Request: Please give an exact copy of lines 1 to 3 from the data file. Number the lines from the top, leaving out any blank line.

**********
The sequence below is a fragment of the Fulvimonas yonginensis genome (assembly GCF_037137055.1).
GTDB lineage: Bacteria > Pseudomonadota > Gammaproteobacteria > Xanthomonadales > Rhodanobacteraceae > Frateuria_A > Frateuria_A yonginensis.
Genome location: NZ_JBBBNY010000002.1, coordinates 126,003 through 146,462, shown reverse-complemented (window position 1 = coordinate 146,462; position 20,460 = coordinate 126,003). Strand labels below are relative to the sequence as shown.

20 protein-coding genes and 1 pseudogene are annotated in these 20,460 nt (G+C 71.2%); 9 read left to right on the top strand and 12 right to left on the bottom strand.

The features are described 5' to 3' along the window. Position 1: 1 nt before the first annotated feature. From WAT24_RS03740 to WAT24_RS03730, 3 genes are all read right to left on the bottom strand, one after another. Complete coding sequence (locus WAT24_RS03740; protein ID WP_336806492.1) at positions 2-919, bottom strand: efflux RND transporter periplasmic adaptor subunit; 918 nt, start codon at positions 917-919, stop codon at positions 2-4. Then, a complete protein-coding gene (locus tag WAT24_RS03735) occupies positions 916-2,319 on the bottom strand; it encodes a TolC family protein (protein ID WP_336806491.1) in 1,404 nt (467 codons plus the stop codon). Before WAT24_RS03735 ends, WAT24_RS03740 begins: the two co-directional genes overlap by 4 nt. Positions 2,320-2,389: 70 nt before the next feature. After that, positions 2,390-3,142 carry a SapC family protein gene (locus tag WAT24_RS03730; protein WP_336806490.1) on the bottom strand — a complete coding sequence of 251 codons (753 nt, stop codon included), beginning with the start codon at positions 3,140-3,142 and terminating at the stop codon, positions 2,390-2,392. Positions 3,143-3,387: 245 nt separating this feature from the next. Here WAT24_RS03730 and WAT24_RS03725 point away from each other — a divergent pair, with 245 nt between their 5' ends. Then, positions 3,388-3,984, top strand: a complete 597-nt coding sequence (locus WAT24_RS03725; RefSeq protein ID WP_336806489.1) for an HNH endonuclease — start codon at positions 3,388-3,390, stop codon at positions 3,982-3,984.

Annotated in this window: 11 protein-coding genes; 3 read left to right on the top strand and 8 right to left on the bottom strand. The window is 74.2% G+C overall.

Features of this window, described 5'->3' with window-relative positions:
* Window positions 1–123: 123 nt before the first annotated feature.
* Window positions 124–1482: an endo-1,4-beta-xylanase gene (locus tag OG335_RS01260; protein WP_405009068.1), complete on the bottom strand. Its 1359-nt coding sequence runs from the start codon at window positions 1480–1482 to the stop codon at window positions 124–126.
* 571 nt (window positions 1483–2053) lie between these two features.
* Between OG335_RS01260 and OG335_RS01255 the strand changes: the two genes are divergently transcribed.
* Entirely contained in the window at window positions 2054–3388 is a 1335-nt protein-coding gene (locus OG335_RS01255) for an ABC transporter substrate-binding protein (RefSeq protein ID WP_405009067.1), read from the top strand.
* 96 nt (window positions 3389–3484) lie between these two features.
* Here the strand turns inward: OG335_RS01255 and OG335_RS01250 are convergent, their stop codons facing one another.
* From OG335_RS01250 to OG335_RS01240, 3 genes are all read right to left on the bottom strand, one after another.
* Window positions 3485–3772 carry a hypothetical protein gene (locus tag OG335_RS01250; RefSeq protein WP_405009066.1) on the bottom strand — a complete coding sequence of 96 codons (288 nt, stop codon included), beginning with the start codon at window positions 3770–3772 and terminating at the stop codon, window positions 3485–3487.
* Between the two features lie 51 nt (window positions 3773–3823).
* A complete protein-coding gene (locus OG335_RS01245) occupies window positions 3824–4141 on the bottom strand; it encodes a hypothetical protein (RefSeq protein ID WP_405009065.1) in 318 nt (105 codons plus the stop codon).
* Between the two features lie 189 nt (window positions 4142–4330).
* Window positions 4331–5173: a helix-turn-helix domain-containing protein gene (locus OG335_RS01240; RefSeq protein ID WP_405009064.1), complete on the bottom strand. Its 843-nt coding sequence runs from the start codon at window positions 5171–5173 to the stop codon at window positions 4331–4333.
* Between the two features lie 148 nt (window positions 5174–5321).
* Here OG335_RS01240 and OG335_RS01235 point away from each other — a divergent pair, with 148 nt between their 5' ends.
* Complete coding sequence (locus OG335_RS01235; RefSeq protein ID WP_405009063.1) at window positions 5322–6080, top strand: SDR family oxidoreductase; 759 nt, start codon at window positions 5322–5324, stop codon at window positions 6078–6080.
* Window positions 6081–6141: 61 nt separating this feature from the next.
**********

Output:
The sequence below is a fragment of the Fulvimonas yonginensis genome (assembly GCF_037137055.1).
GTDB lineage: Bacteria > Pseudomonadota > Gammaproteobacteria > Xanthomonadales > Rhodanobacteraceae > Frateuria_A > Frateuria_A yonginensis.
Genome location: NZ_JBBBNY010000002.1, coordinates 126,003 through 146,462, shown reverse-complemented (window position 1 = coordinate 146,462; position 20,460 = coordinate 126,003). Strand labels below are relative to the sequence as shown.